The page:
News BlogEU Defense (Doctrine)

The SitCen, the information center of the EU

(BRUSSELS2) The SitCen, literally the EU Situation Center, is a bit more than its name suggests. Embryo of an EU intelligence service, it does not have an “action” aspect but the whole information dimension. It is not yet tomorrow, therefore, that we will see European agents operating “undercover” in a third country or in the EU. But it nevertheless came out of the European walls. And its agents are now going into the field.

His goal ? monitor everything that happens outside, analyze it extremely quickly and be able to alert European leaders directly to what is happening in the world. Somehow sound the alarm.

His clients ? These are essentially the ambassadors of the COPS (the Political and Security Committee of the EU) and the High Representative for Foreign Affairs, Cathy Ashon. But it can also be other EU officials.

How many people ? Its usefulness has grown over the years. And from a few people who made up the service, the SitCen now has around 100 people, most of them seconded from member states.

Its advantage ? 24 hours a day, a duty "officer" processes information coming from almost everywhere in the world: European defense missions deployed on three continents (in somewhat "hot" places, Afghanistan, Iraq, Palestine , Congo, etc.), offices of special representatives and (tomorrow) embassies of the European Union, as well as information sent by the “honorable correspondents” of the Member States. The press, internet, twitter also serves as a mode of information. As such, the SitCen has no directly deployed agents (with some exceptions).

In the field ? The ability to send people into the field is new. It was created two years ago and was inaugurated with the events in Georgia (to strengthen the Special Representative's team and better manage the flow of information), and in Thailand (an identical situation to Haiti but with a emphasis on support for the presidency).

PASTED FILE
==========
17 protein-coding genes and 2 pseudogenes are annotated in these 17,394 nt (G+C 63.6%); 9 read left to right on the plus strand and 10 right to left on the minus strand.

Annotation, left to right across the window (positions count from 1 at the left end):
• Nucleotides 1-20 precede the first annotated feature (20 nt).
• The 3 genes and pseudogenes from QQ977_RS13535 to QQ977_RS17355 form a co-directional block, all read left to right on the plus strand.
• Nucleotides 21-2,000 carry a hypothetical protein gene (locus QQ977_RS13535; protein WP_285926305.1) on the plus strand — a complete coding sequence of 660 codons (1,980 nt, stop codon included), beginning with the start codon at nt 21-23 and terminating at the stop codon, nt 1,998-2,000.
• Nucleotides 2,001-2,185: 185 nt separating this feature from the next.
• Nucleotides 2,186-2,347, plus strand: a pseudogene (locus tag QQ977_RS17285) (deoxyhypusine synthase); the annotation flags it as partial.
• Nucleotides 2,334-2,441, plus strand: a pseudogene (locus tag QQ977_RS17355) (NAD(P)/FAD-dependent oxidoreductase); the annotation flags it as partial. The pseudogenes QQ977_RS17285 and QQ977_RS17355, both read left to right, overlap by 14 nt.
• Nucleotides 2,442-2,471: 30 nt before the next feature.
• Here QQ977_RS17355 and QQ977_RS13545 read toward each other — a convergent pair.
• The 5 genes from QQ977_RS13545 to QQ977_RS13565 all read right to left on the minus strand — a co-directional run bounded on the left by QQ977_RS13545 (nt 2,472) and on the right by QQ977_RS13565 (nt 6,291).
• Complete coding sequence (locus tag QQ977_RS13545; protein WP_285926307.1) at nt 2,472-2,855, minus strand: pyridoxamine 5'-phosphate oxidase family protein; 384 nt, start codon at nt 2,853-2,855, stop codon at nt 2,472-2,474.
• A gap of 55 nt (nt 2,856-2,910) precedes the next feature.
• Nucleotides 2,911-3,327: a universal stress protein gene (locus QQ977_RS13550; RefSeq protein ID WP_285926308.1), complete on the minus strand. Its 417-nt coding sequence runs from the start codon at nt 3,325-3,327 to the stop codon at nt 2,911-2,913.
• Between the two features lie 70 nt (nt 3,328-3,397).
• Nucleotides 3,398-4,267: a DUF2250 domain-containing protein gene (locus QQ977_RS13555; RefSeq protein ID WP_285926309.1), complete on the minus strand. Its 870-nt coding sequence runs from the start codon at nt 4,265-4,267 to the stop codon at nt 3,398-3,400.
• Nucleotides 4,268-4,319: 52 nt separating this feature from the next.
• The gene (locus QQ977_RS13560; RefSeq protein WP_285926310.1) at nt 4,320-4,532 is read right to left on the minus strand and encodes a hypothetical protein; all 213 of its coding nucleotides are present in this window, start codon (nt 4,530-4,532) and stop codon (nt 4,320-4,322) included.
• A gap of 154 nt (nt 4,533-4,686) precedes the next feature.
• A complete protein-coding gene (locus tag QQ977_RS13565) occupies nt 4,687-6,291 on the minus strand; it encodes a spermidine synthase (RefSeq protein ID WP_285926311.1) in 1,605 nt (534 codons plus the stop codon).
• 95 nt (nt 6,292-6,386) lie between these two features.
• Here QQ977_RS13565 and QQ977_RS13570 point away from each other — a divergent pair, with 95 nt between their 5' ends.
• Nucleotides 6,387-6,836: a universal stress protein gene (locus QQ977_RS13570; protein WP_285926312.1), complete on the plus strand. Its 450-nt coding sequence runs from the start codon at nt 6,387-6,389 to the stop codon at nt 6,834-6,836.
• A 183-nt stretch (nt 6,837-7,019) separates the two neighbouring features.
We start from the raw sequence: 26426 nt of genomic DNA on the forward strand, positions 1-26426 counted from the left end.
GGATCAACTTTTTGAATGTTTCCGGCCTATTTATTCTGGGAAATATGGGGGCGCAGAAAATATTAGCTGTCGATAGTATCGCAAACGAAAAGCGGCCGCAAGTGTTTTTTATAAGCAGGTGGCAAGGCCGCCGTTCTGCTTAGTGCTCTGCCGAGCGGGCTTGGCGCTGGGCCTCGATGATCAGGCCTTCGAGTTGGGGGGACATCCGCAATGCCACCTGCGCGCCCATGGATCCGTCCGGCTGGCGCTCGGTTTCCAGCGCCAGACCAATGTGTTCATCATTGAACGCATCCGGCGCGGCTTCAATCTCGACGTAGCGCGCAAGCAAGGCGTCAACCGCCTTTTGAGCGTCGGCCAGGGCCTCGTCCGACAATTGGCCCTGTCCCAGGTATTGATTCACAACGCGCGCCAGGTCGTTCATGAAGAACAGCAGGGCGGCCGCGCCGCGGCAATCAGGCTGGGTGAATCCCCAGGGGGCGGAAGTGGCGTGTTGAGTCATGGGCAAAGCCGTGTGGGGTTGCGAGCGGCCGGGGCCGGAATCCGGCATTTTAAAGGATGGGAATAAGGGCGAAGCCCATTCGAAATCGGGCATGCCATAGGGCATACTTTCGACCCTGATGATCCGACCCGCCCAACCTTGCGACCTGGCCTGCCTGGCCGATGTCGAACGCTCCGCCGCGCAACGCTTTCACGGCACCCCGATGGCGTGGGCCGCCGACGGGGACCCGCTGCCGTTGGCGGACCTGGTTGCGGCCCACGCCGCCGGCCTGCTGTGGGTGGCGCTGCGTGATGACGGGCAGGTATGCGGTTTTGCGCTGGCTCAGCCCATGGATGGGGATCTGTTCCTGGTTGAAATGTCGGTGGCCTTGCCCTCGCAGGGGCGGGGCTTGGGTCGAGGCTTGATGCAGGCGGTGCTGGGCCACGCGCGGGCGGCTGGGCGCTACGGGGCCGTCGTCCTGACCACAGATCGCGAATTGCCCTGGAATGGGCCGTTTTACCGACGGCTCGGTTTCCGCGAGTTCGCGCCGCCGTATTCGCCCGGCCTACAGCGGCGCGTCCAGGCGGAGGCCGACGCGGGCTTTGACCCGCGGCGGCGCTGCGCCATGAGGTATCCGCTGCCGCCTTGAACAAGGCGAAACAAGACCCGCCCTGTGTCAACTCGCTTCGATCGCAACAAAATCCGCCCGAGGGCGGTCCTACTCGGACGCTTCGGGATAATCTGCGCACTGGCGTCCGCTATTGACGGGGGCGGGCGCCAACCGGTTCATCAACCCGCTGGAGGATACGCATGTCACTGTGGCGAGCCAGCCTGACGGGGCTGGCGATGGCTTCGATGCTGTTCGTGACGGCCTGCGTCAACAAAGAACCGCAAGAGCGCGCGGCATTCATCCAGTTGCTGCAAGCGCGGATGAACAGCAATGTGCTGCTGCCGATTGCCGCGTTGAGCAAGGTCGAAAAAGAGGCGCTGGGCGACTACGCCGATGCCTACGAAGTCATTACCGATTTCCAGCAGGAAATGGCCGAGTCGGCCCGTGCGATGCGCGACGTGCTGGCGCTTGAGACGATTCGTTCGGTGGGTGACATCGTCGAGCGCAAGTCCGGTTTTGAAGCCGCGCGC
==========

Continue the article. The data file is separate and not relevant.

His interest ? While in some Member States the concept of crisis and intelligence is relatively developed, this is not the case in all countries. Even less with the enlargements. Thus “there is a major government center for crisis management, at interministerial level”, in London or Paris. But " this is not the case everywhere ". Elsewhere it is often managed by the Minister for Foreign Affairs " with sometimes very disparate means from one State to another ».

A little older story

The history of the SitCen is a bit older. It dates back to the days of the WEU where a small unit was responsible for analyzing information from open sources (open-source intelligence). In 1999, when Javier Solana took office as the first High Representative for EU foreign policy, he moved the SitCen's center of gravity towards the European Union. It is then an organizational measure. Solana exercises the dual role of secretary general of the WEU and secretary general of the Council of the EU at the same time as the function of chief diplomat of the EU.

The SitCen/Crisis Unit then joined the brand new "Policy unit" as a simple office, headed by the Dane Matthiessen and made up of a few people. It was after the attacks of 2001 (New York) and then those of 2004 (London, Madrid) that the department really expanded, becoming a separate department with more extensive responsibilities. The British agree to get more involved, and to share a little more intelligence on one condition: the service will be headed by a Briton. William Shapcott takes the service lead.

Current structure and evolution

It now emphasizes certain subjects such as sensitive areas, terrorism and the proliferation of weapons of mass destruction.

It now comprises 3 main units: the Communications Center (COMCEN), consular affairs, the Operational Unit (OPS), the analysis unit. But some of its units could now be redispatched to the "Crisis Response" department of A. Miozzo or the Chief Operating Officer, O'Sullivan.

Nicolas Gros Verheyde

Chief editor of the B2 site. Graduated in European law from the University of Paris I Pantheon Sorbonne and listener to the 65th session of the IHEDN (Institut des Hautes Etudes de la Défense Nationale. Journalist since 1989, founded B2 - Bruxelles2 in 2008. EU/NATO correspondent in Brussels for Sud-Ouest (previously West-France and France-Soir).